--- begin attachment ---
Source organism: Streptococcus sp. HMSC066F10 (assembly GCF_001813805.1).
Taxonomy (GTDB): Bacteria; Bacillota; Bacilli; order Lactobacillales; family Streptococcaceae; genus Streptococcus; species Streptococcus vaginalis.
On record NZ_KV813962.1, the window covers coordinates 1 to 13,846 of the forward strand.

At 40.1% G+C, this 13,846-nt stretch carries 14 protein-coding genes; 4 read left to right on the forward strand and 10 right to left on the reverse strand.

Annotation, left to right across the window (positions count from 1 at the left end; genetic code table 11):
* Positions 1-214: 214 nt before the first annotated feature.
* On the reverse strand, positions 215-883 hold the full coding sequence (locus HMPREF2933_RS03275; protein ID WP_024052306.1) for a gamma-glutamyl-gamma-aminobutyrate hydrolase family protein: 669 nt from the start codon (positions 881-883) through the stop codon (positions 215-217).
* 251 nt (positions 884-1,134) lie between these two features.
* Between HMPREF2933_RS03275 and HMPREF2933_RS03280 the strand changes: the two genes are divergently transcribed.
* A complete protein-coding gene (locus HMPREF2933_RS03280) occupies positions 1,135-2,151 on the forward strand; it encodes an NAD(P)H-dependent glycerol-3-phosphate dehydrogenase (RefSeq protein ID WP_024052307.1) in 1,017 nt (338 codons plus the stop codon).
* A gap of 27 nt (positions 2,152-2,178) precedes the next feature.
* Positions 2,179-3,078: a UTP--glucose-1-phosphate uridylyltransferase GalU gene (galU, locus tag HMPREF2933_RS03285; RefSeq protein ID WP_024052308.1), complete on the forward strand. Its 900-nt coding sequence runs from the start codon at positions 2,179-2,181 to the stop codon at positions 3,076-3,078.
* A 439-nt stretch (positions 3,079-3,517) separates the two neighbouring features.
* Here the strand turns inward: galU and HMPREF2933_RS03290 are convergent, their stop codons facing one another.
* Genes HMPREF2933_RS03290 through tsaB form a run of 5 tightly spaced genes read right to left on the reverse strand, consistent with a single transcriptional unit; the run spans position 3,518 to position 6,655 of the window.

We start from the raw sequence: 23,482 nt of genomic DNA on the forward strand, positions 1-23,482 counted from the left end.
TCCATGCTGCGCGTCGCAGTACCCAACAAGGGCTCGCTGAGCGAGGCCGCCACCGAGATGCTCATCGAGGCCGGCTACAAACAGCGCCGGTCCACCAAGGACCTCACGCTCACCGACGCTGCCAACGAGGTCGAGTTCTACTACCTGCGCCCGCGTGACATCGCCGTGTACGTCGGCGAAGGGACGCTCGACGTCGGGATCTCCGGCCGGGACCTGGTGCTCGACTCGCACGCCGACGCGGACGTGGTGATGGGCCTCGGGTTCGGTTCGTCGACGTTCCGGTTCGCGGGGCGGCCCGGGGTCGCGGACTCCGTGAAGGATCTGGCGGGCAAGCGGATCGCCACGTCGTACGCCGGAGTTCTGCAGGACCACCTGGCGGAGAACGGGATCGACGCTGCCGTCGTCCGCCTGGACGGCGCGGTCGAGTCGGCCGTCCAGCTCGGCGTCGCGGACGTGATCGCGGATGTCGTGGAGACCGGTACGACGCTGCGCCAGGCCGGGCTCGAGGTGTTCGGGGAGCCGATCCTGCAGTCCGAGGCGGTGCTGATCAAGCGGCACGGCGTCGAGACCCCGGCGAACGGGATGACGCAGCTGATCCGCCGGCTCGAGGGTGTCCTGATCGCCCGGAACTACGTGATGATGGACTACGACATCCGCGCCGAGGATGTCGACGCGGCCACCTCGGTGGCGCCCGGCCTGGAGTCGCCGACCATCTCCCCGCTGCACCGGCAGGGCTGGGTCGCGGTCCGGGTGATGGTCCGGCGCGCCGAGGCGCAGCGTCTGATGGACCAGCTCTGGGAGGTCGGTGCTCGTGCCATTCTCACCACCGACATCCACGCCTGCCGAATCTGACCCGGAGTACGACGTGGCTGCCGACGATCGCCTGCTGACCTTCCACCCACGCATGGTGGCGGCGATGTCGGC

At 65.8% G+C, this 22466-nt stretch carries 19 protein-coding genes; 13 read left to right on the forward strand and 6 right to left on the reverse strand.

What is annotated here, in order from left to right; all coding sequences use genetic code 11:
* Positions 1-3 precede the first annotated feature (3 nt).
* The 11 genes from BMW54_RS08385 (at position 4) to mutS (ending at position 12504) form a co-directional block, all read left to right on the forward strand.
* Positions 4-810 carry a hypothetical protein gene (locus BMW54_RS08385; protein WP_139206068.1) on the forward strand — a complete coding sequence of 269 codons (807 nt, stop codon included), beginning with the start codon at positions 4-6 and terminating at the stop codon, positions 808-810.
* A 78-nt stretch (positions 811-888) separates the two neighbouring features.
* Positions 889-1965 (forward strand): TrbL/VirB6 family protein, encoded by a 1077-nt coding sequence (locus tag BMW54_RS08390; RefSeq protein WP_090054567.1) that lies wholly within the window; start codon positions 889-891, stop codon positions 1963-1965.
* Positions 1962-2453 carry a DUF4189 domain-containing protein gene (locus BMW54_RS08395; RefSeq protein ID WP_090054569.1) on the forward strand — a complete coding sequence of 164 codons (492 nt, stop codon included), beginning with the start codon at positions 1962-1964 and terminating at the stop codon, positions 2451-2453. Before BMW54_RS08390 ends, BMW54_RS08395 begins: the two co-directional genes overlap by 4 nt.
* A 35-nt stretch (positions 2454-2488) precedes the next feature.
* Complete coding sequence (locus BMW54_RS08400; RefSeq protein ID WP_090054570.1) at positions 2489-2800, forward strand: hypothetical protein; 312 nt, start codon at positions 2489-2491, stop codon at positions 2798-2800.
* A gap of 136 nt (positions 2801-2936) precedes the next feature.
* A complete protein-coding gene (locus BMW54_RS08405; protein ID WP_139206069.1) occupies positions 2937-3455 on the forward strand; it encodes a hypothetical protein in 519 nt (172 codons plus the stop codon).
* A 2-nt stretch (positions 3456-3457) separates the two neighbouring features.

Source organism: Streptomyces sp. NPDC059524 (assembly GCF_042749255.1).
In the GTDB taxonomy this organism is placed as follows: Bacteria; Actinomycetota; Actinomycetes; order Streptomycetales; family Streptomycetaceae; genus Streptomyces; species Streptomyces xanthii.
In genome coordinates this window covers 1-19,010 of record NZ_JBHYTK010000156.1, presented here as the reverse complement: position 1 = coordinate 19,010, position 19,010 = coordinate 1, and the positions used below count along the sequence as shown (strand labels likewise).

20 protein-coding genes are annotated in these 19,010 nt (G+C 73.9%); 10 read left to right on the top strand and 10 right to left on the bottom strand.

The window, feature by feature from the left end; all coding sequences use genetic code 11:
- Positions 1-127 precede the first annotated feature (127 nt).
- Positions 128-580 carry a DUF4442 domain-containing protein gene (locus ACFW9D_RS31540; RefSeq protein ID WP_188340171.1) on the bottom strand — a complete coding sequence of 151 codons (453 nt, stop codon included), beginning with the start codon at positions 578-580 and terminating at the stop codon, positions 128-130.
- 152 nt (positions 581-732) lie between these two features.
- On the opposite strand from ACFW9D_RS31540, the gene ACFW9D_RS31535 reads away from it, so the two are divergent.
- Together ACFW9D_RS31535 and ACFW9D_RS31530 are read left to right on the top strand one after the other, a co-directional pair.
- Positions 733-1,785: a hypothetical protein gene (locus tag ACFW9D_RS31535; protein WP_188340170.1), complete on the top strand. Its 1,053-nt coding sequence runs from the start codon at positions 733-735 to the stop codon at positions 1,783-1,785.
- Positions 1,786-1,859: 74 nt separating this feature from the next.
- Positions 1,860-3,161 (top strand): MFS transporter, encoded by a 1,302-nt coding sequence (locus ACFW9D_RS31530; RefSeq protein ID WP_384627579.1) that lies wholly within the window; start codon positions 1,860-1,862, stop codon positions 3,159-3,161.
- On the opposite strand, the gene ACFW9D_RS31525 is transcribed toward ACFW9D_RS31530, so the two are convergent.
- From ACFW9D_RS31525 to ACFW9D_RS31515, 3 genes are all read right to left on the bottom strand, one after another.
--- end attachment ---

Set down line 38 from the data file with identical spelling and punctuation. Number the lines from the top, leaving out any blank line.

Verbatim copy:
- 152 nt (positions 581-732) lie between these two features.